assignments are summarized.
Assignment #1 (5%): Students are required to create an outline of their final paper
(maximum 2 pages).
Assignment #2 (10%): Students are to prepare an annotated bibliography for their final
Term Paper (25%): Students are required to write a long essay of a river that was not
introduced in class on the themes that were focussed on in class and tie it all to the
importance of water resources and quality (6-8 pages)
Lab #1 (10%):
“Making Sense of Numbers”. At various points throughout the course, numbers of some
sort are being mentioned: river discharges, river sediment loads, concentrations of
chemicals, erosion rates, sizes of lakes and river basins, areas affected rainfall, rate of
deforestation, In the lab, we will try to make sense of some of the numbers by
converting them into measures that might make more intuitive sense – or which should
grasp their enormity.
Lab #2 (10%): Students will watch a video and will answer questions about it.
Participation (5%): Includes in-class participation/activities.
Prerequisite Checking:
Prerequisites: none
Antirequisite: the former Geography 2071A/B
Unless you have either the requisites for this course or written permission from the Dean to
enrol in it, you may be removed from this course and it will be deleted from your record. This
decision may not be appealed. You will receive no adjustment to your fees in the event that you
are dropped from a course for failing to have the necessary prerequisites.
Communication Policy
1. Please contact the instructor and the teaching assistant by email GEO2071G in the subject
heading, and use professional communication etiquette. The instructor will try his best to
respond to email messages within 24 hours (except weekends and holidays). Please ask
questions with ample time for response and be patient. Personal accounts might be intercepted
by SPAM filters and be sent to junkmail, and are not to be used for communication between
university employees, students, and staff. The teaching assistant and I will therefore not be
responding to emails that are not from @uwo.ca addresses.
2. Generally, all emails will be addressed during regular work hours (9-5). We may choose, at
our discretion, to respond outside these hours, depending upon availability.
3. Announcements regarding any changes or notifications will be made on Owl. Please check
often for updates.
Grade Breakdown
Excellent. You have surpassed my expectations (very rare)
Very good. You have fulfilled my expectations
Good. Expectations are mostly fulfilled with weak areas
Satisfactory. There are problems such as confusing writing or expectations
are not fulfilled
Less than satisfactory. There are major problems
Unsatisfactory. Task not fulfilled
Course Policies
Late Policy/Extensions
Exams: In accordance with the university policy, missed exams cannot be made up except on
written medical grounds and notification prior to exam date.
Assignments: Late assignments will have a penalty of 10% per day. Assignments submitted
more than 1 week late will not be accepted. Exceptions can be made for documents medical
and other significant reasons beyond your control.
Non-medical absences
Non-medical absence requires prior approval of the instructor or approval by the Dean’s office
(appropriate documentation will be required by the Faculty Dean’s Office for approval if it is not
obtained prior to the midterm).
Students seeking academic accommodation on medical grounds for any missed tests, exams,
participation components, and/or assignments worth 10% or more of their final grade must
apply to the Academic Counselling office of their home Faculty and provide documentation.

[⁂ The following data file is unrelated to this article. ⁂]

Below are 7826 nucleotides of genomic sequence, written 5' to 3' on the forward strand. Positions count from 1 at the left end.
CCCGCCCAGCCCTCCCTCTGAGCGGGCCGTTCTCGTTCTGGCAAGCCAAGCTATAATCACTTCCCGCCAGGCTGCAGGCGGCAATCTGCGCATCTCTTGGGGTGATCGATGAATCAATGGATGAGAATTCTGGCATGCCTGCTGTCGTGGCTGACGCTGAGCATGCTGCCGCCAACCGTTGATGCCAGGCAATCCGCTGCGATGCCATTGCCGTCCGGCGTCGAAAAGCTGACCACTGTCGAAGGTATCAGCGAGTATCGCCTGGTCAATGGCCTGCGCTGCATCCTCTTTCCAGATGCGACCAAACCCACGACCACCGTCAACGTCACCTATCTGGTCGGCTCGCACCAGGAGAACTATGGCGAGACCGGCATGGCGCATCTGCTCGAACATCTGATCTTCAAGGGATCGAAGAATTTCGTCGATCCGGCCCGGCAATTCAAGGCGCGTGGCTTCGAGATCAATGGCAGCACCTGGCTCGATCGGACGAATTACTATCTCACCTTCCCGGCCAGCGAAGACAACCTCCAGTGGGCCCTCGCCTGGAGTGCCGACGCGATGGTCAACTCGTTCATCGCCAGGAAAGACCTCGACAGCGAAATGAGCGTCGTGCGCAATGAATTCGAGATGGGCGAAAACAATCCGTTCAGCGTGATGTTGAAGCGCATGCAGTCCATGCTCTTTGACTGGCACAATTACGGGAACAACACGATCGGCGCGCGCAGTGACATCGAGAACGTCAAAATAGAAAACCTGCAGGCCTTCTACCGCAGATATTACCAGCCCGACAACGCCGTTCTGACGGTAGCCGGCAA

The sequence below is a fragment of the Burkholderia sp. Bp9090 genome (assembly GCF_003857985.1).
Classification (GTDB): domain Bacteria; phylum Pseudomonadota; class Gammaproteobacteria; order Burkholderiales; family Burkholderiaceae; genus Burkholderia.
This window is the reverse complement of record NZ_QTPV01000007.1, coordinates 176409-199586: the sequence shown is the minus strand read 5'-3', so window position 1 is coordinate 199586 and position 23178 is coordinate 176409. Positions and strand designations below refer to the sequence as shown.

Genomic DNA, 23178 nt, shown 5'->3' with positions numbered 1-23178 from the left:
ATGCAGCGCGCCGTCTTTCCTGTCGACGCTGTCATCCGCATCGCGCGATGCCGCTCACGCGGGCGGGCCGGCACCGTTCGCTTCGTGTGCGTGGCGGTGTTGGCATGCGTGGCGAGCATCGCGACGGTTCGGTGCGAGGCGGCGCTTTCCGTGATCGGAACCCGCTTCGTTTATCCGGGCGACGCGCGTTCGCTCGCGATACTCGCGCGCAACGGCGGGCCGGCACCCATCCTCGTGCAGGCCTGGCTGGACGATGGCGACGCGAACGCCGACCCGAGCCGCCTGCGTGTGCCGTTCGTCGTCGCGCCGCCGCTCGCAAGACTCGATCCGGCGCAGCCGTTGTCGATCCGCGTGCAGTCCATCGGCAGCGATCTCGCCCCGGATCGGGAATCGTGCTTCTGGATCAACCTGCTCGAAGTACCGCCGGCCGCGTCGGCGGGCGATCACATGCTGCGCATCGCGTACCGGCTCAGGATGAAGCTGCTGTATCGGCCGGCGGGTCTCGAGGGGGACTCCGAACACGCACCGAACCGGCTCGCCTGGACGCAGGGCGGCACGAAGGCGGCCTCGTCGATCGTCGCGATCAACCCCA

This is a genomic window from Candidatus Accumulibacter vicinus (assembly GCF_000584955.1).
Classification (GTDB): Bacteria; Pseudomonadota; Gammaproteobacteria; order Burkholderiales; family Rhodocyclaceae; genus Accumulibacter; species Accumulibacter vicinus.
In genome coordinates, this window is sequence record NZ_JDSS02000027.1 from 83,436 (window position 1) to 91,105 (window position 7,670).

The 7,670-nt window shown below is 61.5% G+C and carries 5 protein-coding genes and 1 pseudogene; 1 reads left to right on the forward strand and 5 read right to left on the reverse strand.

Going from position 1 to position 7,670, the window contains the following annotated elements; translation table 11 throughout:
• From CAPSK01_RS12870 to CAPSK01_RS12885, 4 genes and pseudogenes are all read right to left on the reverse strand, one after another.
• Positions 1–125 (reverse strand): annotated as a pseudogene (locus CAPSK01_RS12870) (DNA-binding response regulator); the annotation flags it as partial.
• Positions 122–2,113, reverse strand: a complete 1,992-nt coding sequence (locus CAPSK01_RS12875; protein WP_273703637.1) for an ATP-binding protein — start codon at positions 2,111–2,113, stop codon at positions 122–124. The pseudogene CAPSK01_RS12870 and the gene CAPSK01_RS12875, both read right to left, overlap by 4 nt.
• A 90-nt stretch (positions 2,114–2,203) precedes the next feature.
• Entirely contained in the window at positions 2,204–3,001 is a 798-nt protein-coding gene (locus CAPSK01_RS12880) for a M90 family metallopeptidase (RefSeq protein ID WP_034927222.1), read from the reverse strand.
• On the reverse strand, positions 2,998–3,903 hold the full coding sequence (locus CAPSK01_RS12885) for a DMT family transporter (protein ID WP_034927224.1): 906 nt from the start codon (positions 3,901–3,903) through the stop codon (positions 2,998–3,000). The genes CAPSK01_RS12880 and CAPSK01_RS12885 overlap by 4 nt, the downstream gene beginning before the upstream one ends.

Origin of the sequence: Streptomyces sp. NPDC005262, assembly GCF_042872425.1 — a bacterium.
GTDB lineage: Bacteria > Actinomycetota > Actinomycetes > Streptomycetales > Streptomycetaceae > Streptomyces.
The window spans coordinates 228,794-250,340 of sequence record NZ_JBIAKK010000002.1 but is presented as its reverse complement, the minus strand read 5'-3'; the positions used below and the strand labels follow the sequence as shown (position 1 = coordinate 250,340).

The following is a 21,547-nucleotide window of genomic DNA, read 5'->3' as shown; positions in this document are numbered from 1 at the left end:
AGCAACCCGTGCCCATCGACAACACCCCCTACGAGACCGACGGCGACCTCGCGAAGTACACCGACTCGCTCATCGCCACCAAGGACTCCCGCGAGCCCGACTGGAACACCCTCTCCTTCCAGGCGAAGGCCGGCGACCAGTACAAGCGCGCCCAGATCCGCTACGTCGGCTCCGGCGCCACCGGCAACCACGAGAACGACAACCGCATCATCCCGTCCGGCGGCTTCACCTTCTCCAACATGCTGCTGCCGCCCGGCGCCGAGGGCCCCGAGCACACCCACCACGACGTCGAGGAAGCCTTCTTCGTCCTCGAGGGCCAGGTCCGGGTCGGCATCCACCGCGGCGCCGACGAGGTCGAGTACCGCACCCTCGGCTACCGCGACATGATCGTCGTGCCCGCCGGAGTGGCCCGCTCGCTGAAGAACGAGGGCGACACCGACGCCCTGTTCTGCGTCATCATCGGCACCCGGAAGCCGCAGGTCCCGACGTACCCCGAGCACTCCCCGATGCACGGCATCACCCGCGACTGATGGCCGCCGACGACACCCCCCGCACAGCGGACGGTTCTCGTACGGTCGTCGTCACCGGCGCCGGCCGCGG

Academic accommodation cannot be granted by the instructor or department.
For Western University Policy on Accommodation for Medical Illness and a downloadable SMC
Downloadable Student Medical Certificate (SMC): https://studentservices.uwo.ca under the
Medical Documentation heading.
When medical illness affects work worth less than 10% of the total course grade (i.e. an
assignment), please contact the course instructor for academic accommodation
(documentation not required).
Additional Statements
Statement on Use of Electronic Devices
No calculators will be required or permitted in exams. Students who require electronic
assistance with language translation must obtain prior approval from the instructor.
Statements on Academic Offences
“Scholastic offences are taken seriously and students are directed to read the appropriate
policy, specifically, the definition of what constitutes a Scholastic Offence, at the following Web
Mental Health
If you or someone you know is experiencing distress, there are several resources here at
Western to assist you. Please visit the site below for more information on mental health
Western’s commitment to accessibility
Western University if committed to achieving barrier free accessibility for persons studying,
visiting, and working at Western.
Please contact the course instructor if you require material in an alternate format or if you
require any other arrangements to make this course more accessible to you. You may also wish
to contact Services for Students with Disabilities (SSD) at 661-2111 x 82147 for any specific
question regarding an accommodation.
Fire Drills:
Students are required to evacuate the building when the fire alarm is activated.
Support Services
Registration Services: http://www.registrar.uwo.ca/index.cfm
Student Development Services: http://www.sdc.uwo.ca/
Emotional/Mental Health: Students who are in emotional distress should refer to Mental
[email protected] http://www.uwo.ca/uwocom/mentalhealth/ for a complete list of options
about how to obtain help.
Plagiarism refers to the inclusion or submission of someone else’s work (published or
unpublished) without giving credit to the original author. Students must write their essays and
assignments in their own words. Whenever students take an idea, or a passage from another
author, they must acknowledge their debt both by using quotation marks where appropriate
and by proper referencing such as footnotes or citations. Plagiarism is a major academic
offence (see Scholastic Offence Policy in the Western Academic Calendar).